Study of autopsy specimens traced the clinical pat­terns of diseases into discrete patterns of morbid anatomy. The seat of the disease recognized as the cor­pus of the patient, was soon traced to his organs, his tissues, and finally, in the 20thcentury, to his cells and the molecules that constituted them. A new paradigm of medical epistemology thus evolved.


Such U-turns in the thinking patterns are one of the recurring themes in the history of western civilization ( see Constantine’s Switch, The Great Resetting in this blog). The situation is in sharp contrast to a much of the Oriental civilizations, in particular that of the Indian sub­continent. Here the order is a nerve of unconditional docility, unthinking traditionalism and ritualistic conformity, all in all vacating every divergent tendency to the brute of the mediocre majority. We find ritualistic conformation and the non-questioning of the ‘reveled word’ in much of the theological streams from Satpada Brahmana and later Uttara Mimamsa treatises. These are quite similar to Scholasticism practiced in medieval Europe). The picture emerges strik­ingly clear if we superimpose the exposition of Foucault with that of the situation as it is in India.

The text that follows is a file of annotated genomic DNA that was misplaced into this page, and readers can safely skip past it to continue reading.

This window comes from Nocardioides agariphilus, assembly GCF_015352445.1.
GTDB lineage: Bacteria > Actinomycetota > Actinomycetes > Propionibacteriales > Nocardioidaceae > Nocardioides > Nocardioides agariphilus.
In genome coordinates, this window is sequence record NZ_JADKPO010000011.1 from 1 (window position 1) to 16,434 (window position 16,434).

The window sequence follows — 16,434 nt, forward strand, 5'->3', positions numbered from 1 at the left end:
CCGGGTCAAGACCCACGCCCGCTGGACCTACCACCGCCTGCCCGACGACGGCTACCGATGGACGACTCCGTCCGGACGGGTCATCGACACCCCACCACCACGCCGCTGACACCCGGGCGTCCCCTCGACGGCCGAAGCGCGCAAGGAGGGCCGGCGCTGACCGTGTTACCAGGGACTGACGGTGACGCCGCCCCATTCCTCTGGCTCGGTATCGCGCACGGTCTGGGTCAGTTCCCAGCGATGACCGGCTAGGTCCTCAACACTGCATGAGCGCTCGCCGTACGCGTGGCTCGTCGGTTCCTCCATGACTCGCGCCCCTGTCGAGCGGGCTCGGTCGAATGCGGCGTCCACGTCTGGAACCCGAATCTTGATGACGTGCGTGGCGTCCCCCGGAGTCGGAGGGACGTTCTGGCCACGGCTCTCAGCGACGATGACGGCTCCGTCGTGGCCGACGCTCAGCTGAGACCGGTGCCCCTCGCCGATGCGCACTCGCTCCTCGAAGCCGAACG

Up to the 17th century, the difference between the In­dian system of Medicine and the Western system was more-or-less a matter of sheer nomenclature. Substantively and methodologically there were no ma­jor differences between the two: while Ayurveda talked of the malady of trio (the Tridosha Sidantha), the West talked about the interplay of the humors: while the formed talked of a penta-elemental ‘constitution’ (the Panchabhootha), the latter talked of a trinity (alkali, acid and phlegm).  In fact, a comparative history of the Indian and Western system of medicine until the 17th century will make the list exhaustive more by their similarities than by their differences.